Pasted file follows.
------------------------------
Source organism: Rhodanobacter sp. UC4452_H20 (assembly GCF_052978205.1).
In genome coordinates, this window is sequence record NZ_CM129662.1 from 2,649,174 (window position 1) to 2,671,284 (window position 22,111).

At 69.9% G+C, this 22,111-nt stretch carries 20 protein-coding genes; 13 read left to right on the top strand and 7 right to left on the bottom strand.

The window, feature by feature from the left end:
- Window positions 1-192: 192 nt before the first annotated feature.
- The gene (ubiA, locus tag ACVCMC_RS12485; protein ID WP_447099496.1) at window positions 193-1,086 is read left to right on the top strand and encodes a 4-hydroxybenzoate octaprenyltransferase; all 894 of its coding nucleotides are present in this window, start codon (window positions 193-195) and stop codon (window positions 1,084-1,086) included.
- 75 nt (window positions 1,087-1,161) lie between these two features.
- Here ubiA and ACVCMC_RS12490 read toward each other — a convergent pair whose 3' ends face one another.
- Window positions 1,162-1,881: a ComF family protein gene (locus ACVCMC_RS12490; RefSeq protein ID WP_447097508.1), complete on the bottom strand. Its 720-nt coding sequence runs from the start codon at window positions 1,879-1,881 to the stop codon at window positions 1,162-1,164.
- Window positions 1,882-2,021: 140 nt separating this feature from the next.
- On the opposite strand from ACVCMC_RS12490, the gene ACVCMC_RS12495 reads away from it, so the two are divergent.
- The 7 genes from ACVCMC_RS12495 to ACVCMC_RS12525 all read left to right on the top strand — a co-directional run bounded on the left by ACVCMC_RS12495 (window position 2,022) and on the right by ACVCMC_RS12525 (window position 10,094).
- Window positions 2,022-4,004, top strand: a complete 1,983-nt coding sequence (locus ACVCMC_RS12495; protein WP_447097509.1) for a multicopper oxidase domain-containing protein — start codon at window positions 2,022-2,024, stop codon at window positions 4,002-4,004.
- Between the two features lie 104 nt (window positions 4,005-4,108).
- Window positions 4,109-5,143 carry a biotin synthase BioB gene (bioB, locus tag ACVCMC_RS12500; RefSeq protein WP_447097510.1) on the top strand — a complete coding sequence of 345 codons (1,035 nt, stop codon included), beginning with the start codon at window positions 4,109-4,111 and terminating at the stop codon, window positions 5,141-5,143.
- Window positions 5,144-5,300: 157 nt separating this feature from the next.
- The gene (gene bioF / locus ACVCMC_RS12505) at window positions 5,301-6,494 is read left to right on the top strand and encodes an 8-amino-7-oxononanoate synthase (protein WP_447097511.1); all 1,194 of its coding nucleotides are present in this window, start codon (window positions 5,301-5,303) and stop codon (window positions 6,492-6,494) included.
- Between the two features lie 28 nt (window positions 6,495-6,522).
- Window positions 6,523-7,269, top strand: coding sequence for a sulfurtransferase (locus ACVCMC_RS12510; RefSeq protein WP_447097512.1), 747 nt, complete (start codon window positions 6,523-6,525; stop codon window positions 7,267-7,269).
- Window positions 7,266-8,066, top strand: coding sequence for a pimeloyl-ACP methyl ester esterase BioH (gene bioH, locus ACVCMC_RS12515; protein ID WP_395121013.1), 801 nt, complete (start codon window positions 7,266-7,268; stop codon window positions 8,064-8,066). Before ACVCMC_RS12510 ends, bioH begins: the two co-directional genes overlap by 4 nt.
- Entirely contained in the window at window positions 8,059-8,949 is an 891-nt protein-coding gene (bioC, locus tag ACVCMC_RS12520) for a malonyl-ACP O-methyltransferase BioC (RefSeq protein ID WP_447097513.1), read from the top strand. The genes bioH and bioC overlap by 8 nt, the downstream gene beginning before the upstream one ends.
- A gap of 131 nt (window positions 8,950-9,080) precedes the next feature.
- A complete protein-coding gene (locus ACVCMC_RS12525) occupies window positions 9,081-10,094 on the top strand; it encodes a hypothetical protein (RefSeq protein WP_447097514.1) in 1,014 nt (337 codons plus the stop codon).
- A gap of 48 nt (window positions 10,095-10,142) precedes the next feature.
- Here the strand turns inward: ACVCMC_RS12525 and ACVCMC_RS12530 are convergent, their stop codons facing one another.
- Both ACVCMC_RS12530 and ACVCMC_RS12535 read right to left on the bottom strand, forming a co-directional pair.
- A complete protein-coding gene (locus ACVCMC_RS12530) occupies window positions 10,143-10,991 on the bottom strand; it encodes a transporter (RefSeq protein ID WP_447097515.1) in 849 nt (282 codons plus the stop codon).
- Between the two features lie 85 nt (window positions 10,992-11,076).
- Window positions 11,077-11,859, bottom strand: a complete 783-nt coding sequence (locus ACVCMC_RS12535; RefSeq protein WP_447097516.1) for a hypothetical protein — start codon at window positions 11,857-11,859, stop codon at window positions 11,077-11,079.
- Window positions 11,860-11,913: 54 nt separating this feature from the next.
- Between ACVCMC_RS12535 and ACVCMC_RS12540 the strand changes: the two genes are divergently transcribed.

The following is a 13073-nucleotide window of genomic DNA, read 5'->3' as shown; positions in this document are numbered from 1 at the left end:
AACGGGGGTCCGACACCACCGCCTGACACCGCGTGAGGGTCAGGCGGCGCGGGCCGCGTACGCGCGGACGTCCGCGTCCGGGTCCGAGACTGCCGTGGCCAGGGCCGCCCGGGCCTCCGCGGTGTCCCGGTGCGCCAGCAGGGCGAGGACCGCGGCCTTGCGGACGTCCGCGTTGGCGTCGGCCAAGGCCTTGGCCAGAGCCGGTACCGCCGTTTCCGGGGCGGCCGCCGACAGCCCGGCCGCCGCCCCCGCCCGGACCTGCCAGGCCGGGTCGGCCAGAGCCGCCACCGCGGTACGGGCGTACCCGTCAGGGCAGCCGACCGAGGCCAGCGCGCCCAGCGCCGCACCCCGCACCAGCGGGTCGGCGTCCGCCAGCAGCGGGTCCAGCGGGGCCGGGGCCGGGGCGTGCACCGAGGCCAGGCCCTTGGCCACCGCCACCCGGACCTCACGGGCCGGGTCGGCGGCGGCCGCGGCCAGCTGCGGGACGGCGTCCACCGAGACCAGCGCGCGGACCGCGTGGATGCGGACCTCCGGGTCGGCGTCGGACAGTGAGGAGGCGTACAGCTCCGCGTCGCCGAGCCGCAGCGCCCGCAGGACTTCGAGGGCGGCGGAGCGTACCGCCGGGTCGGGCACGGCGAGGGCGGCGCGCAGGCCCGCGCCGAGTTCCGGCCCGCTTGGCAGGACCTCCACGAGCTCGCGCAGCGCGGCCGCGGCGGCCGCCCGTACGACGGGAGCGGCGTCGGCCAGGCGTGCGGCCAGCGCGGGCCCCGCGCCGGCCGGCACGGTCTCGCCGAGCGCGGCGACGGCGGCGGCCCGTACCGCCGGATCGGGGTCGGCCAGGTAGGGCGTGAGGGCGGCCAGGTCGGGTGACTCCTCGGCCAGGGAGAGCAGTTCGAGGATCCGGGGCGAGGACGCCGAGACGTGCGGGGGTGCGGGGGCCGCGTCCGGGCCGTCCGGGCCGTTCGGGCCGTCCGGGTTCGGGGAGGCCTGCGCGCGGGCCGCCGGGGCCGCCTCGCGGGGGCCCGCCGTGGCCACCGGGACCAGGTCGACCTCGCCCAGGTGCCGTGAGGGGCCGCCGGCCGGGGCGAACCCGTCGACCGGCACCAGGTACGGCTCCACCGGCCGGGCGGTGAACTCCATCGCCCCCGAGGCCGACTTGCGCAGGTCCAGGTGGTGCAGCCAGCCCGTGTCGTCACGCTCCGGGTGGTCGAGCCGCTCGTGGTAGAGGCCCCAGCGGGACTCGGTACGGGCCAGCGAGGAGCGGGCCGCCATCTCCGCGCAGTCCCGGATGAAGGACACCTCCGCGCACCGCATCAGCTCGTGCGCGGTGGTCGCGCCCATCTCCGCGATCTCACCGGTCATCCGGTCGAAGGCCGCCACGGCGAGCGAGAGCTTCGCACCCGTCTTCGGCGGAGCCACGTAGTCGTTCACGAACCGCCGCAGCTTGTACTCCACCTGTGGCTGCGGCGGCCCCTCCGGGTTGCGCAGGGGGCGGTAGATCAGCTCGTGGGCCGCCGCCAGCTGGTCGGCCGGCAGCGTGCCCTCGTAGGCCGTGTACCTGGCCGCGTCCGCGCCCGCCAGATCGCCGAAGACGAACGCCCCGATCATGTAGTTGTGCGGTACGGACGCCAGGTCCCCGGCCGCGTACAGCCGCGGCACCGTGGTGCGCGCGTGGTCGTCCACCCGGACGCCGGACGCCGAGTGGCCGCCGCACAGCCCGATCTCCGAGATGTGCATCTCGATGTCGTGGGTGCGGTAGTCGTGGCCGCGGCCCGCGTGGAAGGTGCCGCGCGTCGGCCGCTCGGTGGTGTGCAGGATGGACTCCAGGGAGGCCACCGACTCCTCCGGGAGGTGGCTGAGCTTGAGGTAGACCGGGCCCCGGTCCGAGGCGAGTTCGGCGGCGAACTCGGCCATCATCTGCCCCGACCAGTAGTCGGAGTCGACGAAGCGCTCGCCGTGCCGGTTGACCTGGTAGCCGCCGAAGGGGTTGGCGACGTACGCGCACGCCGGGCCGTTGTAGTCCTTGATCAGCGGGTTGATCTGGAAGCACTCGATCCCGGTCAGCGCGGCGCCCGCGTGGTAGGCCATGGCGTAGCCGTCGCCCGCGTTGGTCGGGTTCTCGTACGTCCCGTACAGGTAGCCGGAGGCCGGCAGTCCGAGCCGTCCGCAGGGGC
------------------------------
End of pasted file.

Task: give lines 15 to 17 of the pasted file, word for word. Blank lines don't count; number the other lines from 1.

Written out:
- Window positions 4,109-5,143 carry a biotin synthase BioB gene (bioB, locus tag ACVCMC_RS12500; RefSeq protein WP_447097510.1) on the top strand — a complete coding sequence of 345 codons (1,035 nt, stop codon included), beginning with the start codon at window positions 4,109-4,111 and terminating at the stop codon, window positions 5,141-5,143.
- Window positions 5,144-5,300: 157 nt separating this feature from the next.
- The gene (gene bioF / locus ACVCMC_RS12505) at window positions 5,301-6,494 is read left to right on the top strand and encodes an 8-amino-7-oxononanoate synthase (protein WP_447097511.1); all 1,194 of its coding nucleotides are present in this window, start codon (window positions 5,301-5,303) and stop codon (window positions 6,492-6,494) included.